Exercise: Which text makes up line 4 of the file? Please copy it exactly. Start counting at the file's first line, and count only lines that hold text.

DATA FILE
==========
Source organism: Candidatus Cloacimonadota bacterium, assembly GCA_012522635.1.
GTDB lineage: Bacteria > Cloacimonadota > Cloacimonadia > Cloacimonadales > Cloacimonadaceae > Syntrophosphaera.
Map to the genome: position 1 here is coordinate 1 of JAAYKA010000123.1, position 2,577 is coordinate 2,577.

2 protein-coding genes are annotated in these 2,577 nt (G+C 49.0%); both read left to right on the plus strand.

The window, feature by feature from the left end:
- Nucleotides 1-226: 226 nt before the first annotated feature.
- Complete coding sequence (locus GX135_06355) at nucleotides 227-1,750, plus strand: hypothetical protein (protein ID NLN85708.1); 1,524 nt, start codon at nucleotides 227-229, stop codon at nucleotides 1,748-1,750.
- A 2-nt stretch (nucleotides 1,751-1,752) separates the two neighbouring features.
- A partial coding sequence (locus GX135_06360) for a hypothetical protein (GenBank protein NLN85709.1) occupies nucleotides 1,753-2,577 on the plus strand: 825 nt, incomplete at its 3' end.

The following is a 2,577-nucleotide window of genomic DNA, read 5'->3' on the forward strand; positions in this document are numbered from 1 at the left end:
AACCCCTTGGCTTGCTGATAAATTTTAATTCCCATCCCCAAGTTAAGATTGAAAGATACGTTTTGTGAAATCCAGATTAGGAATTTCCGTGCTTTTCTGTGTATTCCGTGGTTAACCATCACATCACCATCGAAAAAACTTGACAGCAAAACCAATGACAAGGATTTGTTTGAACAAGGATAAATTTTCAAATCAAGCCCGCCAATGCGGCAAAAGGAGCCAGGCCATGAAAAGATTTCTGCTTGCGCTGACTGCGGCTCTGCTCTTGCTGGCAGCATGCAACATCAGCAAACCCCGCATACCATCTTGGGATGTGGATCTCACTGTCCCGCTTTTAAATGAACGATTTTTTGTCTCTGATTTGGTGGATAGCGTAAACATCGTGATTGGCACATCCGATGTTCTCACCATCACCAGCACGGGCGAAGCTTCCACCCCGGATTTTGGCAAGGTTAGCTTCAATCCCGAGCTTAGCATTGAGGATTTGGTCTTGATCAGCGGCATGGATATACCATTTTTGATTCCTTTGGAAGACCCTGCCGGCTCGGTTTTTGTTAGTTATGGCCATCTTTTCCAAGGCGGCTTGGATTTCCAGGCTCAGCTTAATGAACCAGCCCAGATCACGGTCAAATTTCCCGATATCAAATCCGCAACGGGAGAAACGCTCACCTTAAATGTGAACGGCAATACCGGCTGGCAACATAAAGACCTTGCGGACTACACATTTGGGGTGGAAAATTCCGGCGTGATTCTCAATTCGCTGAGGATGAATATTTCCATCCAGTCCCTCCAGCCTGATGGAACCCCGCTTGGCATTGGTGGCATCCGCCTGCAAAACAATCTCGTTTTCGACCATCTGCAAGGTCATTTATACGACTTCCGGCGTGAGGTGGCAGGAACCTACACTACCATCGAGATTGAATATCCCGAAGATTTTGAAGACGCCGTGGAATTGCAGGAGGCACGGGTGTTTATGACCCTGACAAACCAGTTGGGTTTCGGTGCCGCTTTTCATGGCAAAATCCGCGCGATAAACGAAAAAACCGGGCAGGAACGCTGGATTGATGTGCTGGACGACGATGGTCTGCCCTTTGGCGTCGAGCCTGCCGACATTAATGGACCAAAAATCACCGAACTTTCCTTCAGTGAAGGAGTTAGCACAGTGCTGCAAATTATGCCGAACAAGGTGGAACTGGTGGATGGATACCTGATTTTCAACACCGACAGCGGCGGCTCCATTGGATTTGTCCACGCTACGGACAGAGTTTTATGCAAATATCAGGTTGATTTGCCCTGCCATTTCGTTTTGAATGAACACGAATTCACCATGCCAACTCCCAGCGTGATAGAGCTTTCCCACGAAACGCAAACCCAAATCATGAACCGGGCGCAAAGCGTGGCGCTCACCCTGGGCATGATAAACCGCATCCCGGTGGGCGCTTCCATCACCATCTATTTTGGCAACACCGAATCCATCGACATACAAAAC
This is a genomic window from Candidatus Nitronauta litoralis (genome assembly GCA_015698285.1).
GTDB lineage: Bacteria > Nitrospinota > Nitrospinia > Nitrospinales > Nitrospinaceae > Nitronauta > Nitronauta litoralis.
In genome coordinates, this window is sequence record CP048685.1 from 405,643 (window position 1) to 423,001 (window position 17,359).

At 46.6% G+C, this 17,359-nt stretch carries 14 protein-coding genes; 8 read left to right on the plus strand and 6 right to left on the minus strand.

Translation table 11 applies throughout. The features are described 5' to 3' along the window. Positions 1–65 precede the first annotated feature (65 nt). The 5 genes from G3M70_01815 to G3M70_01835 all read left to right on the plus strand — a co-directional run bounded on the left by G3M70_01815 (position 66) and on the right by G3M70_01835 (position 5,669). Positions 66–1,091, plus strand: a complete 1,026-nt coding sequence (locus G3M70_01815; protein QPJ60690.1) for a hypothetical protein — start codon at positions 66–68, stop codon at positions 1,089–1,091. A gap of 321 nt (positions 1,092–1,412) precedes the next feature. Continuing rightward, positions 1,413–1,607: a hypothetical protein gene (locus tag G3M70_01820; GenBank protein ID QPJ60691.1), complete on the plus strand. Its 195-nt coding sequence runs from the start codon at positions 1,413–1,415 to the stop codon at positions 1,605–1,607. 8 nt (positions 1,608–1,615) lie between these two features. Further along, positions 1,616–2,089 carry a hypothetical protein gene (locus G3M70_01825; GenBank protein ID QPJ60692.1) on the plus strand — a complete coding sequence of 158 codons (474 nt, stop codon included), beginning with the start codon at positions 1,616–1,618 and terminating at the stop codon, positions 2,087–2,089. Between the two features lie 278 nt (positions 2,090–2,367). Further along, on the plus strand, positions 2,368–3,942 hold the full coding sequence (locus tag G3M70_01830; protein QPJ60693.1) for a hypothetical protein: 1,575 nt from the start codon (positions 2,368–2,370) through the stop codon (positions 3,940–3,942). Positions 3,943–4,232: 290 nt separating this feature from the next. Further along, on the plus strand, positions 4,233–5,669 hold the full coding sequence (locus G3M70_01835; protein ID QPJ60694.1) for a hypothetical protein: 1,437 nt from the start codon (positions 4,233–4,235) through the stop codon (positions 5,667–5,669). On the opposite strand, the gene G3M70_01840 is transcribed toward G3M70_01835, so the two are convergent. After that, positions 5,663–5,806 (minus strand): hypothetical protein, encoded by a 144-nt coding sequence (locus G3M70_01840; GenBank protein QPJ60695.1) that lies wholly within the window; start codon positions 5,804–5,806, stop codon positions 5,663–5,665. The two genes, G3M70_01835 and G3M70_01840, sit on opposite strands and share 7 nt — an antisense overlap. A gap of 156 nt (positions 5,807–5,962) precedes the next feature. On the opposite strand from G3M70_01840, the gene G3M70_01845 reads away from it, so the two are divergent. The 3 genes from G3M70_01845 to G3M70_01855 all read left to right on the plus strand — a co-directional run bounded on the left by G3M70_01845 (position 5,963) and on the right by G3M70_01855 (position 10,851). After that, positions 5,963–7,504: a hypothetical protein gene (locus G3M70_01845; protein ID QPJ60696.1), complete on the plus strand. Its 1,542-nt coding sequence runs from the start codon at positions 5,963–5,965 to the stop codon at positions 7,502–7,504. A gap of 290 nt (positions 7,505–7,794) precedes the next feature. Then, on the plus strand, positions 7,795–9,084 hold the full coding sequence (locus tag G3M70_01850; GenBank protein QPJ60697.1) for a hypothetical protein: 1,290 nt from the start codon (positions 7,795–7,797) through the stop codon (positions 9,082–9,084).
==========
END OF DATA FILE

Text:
2 protein-coding genes are annotated in these 2,577 nt (G+C 49.0%); both read left to right on the plus strand.